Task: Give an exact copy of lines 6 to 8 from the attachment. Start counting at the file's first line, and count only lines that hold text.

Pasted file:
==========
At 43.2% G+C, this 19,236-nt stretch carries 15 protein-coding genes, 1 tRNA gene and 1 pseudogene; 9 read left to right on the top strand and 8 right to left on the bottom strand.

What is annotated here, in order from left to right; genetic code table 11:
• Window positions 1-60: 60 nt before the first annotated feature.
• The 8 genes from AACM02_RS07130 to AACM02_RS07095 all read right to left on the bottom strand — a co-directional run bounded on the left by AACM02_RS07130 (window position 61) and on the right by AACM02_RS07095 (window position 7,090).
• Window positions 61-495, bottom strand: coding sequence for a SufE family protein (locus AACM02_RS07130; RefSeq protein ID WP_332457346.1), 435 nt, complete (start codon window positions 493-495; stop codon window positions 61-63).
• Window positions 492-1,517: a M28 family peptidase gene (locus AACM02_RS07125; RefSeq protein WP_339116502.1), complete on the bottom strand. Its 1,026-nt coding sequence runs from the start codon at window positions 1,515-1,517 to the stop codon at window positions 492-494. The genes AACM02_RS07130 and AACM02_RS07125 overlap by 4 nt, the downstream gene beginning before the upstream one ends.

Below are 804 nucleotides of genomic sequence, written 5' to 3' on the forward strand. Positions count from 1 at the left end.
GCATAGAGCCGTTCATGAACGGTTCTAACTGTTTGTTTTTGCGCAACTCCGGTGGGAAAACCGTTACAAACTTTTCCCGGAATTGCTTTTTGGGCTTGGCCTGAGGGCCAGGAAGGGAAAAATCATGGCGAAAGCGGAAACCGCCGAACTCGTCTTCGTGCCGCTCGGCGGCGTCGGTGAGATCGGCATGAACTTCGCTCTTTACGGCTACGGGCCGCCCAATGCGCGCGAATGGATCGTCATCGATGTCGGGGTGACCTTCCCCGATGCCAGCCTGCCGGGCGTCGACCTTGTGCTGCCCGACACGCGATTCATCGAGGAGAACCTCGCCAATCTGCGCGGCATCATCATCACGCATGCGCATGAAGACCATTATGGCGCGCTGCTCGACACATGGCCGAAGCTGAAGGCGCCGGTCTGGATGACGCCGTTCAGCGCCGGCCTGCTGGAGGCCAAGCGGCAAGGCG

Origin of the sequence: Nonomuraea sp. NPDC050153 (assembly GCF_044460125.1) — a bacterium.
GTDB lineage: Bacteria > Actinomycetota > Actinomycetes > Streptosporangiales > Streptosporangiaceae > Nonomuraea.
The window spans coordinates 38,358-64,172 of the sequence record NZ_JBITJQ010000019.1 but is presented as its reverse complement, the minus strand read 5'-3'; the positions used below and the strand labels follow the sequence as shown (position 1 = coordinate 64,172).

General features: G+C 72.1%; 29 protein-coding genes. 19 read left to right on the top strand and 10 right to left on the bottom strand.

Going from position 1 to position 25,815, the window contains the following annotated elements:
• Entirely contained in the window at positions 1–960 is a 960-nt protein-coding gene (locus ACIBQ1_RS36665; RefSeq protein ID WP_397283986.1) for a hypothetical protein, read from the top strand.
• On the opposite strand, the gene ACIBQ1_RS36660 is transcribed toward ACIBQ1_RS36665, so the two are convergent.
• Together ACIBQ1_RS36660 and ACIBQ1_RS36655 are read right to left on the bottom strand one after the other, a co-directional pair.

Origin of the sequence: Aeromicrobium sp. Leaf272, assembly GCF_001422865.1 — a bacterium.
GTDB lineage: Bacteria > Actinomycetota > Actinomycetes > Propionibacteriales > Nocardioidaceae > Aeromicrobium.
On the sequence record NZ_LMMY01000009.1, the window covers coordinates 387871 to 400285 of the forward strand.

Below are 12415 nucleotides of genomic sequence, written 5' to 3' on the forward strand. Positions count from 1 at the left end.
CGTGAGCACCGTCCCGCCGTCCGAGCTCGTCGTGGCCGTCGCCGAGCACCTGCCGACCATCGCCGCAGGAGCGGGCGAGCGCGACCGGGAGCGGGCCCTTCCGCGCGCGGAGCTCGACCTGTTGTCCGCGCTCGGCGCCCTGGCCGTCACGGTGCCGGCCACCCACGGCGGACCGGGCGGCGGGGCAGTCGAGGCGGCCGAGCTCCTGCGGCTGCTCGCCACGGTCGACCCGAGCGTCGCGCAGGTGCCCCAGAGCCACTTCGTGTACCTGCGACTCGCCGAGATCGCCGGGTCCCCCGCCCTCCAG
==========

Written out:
• Window positions 492-1,517: a M28 family peptidase gene (locus AACM02_RS07125; RefSeq protein WP_339116502.1), complete on the bottom strand. Its 1,026-nt coding sequence runs from the start codon at window positions 1,515-1,517 to the stop codon at window positions 492-494. The genes AACM02_RS07130 and AACM02_RS07125 overlap by 4 nt, the downstream gene beginning before the upstream one ends.

Below are 804 nucleotides of genomic sequence, written 5' to 3' on the forward strand. Positions count from 1 at the left end.
GCATAGAGCCGTTCATGAACGGTTCTAACTGTTTGTTTTTGCGCAACTCCGGTGGGAAAACCGTTACAAACTTTTCCCGGAATTGCTTTTTGGGCTTGGCCTGAGGGCCAGGAAGGGAAAAATCATGGCGAAAGCGGAAACCGCCGAACTCGTCTTCGTGCCGCTCGGCGGCGTCGGTGAGATCGGCATGAACTTCGCTCTTTACGGCTACGGGCCGCCCAATGCGCGCGAATGGATCGTCATCGATGTCGGGGTGACCTTCCCCGATGCCAGCCTGCCGGGCGTCGACCTTGTGCTGCCCGACACGCGATTCATCGAGGAGAACCTCGCCAATCTGCGCGGCATCATCATCACGCATGCGCATGAAGACCATTATGGCGCGCTGCTCGACACATGGCCGAAGCTGAAGGCGCCGGTCTGGATGACGCCGTTCAGCGCCGGCCTGCTGGAGGCCAAGCGGCAAGGCG